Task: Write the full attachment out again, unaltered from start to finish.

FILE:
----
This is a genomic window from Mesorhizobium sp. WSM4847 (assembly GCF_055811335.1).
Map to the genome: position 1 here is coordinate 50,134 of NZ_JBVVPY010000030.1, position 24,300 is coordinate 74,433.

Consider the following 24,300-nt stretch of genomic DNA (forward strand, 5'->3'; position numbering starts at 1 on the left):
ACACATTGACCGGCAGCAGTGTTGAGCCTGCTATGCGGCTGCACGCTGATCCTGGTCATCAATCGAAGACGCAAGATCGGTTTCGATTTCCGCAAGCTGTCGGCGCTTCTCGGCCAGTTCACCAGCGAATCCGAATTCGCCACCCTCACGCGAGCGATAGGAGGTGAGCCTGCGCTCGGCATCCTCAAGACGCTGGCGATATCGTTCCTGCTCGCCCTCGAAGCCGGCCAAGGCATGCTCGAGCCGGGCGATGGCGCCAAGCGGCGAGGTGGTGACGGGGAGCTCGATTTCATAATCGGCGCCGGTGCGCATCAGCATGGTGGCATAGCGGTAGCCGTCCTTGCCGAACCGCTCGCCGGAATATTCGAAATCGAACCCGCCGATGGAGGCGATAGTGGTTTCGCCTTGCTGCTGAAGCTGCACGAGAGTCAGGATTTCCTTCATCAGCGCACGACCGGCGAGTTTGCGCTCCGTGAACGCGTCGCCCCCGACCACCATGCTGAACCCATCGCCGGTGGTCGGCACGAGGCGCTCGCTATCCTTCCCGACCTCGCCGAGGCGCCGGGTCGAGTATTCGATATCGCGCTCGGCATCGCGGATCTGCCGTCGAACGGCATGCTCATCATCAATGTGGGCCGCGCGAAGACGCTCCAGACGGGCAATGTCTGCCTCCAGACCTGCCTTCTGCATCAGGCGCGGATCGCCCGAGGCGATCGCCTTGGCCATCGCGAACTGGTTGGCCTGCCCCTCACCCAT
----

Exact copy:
This is a genomic window from Mesorhizobium sp. WSM4847 (assembly GCF_055811335.1).
Map to the genome: position 1 here is coordinate 50,134 of NZ_JBVVPY010000030.1, position 24,300 is coordinate 74,433.

Consider the following 24,300-nt stretch of genomic DNA (forward strand, 5'->3'; position numbering starts at 1 on the left):
ACACATTGACCGGCAGCAGTGTTGAGCCTGCTATGCGGCTGCACGCTGATCCTGGTCATCAATCGAAGACGCAAGATCGGTTTCGATTTCCGCAAGCTGTCGGCGCTTCTCGGCCAGTTCACCAGCGAATCCGAATTCGCCACCCTCACGCGAGCGATAGGAGGTGAGCCTGCGCTCGGCATCCTCAAGACGCTGGCGATATCGTTCCTGCTCGCCCTCGAAGCCGGCCAAGGCATGCTCGAGCCGGGCGATGGCGCCAAGCGGCGAGGTGGTGACGGGGAGCTCGATTTCATAATCGGCGCCGGTGCGCATCAGCATGGTGGCATAGCGGTAGCCGTCCTTGCCGAACCGCTCGCCGGAATATTCGAAATCGAACCCGCCGATGGAGGCGATAGTGGTTTCGCCTTGCTGCTGAAGCTGCACGAGAGTCAGGATTTCCTTCATCAGCGCACGACCGGCGAGTTTGCGCTCCGTGAACGCGTCGCCCCCGACCACCATGCTGAACCCATCGCCGGTGGTCGGCACGAGGCGCTCGCTATCCTTCCCGACCTCGCCGAGGCGCCGGGTCGAGTATTCGATATCGCGCTCGGCATCGCGGATCTGCCGTCGAACGGCATGCTCATCATCAATGTGGGCCGCGCGAAGACGCTCCAGACGGGCAATGTCTGCCTCCAGACCTGCCTTCTGCATCAGGCGCGGATCGCCCGAGGCGATCGCCTTGGCCATCGCGAACTGGTTGGCCTGCCCCTCACCCAT